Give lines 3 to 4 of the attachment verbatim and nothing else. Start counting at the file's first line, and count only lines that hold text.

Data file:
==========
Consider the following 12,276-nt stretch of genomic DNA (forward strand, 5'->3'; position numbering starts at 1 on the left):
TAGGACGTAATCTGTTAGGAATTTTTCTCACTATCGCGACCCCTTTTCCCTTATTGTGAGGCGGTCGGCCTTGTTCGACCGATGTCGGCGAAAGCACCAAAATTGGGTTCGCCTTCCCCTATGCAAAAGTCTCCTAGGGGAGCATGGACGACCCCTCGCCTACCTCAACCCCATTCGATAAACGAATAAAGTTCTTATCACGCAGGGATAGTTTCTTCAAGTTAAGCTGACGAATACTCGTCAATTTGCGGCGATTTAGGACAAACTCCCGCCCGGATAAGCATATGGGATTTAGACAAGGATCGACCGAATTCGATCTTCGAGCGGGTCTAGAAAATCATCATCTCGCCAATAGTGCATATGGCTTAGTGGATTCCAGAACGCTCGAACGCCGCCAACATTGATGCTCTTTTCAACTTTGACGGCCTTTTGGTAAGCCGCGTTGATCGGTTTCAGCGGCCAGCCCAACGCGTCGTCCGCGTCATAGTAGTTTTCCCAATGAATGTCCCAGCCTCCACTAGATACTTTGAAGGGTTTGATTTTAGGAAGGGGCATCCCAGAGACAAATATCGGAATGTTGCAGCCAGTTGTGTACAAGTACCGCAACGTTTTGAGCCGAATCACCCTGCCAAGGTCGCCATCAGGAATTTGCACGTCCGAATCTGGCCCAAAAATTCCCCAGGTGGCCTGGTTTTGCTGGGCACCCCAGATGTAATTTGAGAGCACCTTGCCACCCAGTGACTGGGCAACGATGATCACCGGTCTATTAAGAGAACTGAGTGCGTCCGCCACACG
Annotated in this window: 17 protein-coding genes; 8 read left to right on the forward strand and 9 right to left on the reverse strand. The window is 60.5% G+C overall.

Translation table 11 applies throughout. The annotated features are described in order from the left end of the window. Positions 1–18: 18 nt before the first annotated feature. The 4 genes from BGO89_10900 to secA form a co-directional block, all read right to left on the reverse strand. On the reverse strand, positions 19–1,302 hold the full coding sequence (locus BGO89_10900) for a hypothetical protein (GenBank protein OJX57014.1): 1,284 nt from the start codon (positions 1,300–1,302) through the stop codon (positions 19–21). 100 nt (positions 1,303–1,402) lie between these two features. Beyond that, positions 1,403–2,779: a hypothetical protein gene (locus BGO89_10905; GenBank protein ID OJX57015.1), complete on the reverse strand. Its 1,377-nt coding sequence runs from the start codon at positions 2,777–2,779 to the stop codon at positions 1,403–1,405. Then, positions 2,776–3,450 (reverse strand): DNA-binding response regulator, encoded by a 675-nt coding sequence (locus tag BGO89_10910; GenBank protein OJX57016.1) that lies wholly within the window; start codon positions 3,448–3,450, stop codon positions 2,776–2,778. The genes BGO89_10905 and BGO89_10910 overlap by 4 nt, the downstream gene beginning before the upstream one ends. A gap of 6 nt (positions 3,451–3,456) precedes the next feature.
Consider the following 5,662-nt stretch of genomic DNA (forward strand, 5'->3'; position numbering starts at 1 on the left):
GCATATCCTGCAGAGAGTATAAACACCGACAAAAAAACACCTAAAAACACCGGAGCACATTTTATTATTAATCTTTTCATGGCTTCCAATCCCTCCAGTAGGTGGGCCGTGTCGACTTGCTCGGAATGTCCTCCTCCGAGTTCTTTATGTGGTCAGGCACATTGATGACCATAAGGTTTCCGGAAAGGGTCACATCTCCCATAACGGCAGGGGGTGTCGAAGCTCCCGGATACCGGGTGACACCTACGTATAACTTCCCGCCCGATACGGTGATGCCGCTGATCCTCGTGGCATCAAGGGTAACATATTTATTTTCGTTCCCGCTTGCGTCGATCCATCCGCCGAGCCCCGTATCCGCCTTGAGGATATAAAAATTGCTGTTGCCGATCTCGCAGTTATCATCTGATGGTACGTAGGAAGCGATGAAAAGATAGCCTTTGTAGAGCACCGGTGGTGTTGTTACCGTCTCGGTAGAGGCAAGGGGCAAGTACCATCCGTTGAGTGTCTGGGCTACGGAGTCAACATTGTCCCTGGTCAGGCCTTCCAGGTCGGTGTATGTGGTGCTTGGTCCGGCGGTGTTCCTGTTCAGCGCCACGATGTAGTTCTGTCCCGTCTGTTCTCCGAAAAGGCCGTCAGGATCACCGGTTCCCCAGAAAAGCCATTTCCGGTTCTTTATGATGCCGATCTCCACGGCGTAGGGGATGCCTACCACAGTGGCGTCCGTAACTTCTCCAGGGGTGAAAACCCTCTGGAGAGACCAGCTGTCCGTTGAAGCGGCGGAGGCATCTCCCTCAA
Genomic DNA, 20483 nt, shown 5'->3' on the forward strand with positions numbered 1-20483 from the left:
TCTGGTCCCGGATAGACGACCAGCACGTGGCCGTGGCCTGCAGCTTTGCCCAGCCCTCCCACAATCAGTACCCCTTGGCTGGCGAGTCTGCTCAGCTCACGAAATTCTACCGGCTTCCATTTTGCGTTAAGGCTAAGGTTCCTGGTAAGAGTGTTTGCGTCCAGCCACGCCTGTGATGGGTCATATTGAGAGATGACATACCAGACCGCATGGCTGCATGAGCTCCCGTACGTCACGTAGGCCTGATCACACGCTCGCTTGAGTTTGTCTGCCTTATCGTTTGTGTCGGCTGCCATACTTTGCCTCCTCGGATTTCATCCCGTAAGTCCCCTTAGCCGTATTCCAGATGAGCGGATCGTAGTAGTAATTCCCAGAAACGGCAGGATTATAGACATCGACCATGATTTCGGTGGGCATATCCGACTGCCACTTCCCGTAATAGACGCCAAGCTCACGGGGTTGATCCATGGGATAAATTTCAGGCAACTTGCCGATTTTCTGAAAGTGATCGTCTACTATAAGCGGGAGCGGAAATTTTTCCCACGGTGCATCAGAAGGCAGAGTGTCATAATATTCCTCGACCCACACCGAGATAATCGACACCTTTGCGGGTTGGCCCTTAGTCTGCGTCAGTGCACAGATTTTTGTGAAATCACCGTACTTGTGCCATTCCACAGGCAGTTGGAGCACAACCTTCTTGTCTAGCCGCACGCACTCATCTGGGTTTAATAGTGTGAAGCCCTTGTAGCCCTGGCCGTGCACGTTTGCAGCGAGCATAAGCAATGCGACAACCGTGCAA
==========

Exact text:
Annotated in this window: 17 protein-coding genes; 8 read left to right on the forward strand and 9 right to left on the reverse strand. The window is 60.5% G+C overall.

Translation table 11 applies throughout. The annotated features are described in order from the left end of the window. Positions 1–18: 18 nt before the first annotated feature. The 4 genes from BGO89_10900 to secA form a co-directional block, all read right to left on the reverse strand. On the reverse strand, positions 19–1,302 hold the full coding sequence (locus BGO89_10900) for a hypothetical protein (GenBank protein OJX57014.1): 1,284 nt from the start codon (positions 1,300–1,302) through the stop codon (positions 19–21). 100 nt (positions 1,303–1,402) lie between these two features. Beyond that, positions 1,403–2,779: a hypothetical protein gene (locus BGO89_10905; GenBank protein ID OJX57015.1), complete on the reverse strand. Its 1,377-nt coding sequence runs from the start codon at positions 2,777–2,779 to the stop codon at positions 1,403–1,405. Then, positions 2,776–3,450 (reverse strand): DNA-binding response regulator, encoded by a 675-nt coding sequence (locus tag BGO89_10910; GenBank protein OJX57016.1) that lies wholly within the window; start codon positions 3,448–3,450, stop codon positions 2,776–2,778. The genes BGO89_10905 and BGO89_10910 overlap by 4 nt, the downstream gene beginning before the upstream one ends. A gap of 6 nt (positions 3,451–3,456) precedes the next feature.